Shipping sector proposes zero-emissions future

The global maritime transport industry has submitted a proposal to form the world’s first collaborative shipping R&D programme to help eliminate CO2 emissions from international shipping.

With International maritime transport carrying 90 per cent of global trade and creating 2 per cent of the world’s anthropogenic CO2 emissions, the shipping industry is proposing the establishment of an International Maritime Research and Development Board (IMRB), a non-governmental R&D organisation that would be overseen by UN International Maritime Organization (IMO) Member States.

The proposed IMRB will be financed by shipping companies worldwide via a mandatory R&D contribution of $2 per tonne of marine fuel purchased for consumption by shipping companies worldwide, which will generate $5bn in core funding over a 10-year period. The aim is to accelerate the decarbonisation of the shipping sector and to speed deployment of commercially viable zero-carbon ships by the early 2030s.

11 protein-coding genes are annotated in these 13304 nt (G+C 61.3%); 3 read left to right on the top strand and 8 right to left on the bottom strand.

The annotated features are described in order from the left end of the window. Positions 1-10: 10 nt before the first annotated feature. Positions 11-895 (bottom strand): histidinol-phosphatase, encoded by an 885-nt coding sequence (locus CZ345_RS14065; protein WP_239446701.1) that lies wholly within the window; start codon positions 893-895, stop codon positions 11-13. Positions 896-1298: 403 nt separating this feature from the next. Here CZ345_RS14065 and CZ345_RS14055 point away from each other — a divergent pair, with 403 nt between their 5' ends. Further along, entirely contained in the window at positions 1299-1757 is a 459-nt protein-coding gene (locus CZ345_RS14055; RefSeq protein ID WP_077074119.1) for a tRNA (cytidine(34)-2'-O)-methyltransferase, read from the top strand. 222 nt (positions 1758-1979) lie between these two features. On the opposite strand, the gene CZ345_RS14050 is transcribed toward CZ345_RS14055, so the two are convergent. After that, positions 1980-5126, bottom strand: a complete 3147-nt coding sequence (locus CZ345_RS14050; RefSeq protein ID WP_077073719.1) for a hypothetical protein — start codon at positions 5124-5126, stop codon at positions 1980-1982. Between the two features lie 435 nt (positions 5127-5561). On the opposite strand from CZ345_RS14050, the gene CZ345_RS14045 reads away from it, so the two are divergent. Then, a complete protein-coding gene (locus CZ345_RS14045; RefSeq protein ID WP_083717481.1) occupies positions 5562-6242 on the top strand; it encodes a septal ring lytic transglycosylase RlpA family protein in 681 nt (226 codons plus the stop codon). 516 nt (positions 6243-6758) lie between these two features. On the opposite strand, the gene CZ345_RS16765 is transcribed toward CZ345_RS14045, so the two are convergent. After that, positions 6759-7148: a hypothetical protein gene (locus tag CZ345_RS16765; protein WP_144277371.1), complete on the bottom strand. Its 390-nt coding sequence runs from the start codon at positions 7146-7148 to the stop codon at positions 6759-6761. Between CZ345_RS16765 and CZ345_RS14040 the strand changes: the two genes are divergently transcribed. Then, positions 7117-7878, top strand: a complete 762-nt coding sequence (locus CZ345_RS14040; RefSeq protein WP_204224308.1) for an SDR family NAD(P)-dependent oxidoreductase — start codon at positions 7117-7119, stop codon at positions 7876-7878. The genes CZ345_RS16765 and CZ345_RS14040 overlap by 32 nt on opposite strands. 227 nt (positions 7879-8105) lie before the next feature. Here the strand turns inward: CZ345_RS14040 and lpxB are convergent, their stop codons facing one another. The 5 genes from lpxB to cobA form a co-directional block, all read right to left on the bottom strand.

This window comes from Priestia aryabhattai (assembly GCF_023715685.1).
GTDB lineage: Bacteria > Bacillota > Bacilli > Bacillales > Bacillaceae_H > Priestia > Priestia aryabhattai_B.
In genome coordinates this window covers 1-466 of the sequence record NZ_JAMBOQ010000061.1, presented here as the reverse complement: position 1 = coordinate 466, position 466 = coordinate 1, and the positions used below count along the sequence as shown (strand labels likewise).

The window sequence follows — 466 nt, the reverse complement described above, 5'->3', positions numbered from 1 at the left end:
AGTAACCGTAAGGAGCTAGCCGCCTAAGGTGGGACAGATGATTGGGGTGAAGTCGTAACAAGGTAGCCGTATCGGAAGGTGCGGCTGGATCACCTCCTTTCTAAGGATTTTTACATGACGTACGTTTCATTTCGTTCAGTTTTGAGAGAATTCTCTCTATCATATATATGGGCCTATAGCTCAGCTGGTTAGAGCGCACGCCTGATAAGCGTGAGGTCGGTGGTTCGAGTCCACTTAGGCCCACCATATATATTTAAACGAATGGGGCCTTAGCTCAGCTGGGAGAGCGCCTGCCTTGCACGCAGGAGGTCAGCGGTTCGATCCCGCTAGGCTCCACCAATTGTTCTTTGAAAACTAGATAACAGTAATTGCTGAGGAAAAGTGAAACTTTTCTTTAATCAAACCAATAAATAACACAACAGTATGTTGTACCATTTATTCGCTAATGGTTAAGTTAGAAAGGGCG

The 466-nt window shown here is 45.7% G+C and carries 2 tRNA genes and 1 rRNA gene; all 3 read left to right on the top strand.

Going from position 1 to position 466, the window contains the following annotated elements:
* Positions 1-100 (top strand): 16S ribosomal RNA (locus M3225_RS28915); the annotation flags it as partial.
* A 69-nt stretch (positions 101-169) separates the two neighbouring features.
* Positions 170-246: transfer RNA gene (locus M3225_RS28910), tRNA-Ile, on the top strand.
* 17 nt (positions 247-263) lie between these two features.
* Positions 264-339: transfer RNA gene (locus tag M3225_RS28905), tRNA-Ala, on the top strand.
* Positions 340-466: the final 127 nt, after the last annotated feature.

In a proposal to the UN IMO, the industry has set out details for governance and funding of the coordinated R&D programme, which can be put in place by 2023 via amendments to the existing IMO Convention for the Prevention of Pollution from Ships (MARPOL).

Guy Platten, secretary general International Chamber of Shipping said: “Greta Thunberg is right to say that ‘creative accounting and clever PR’ often lie behind supposed commitments to sustainability, but our plans are transparent, and our regulator has teeth. Now we ask the wider shipping community for their blessing. Change on this scale is difficult and often daunting. But in this case, it could not be more necessary. “

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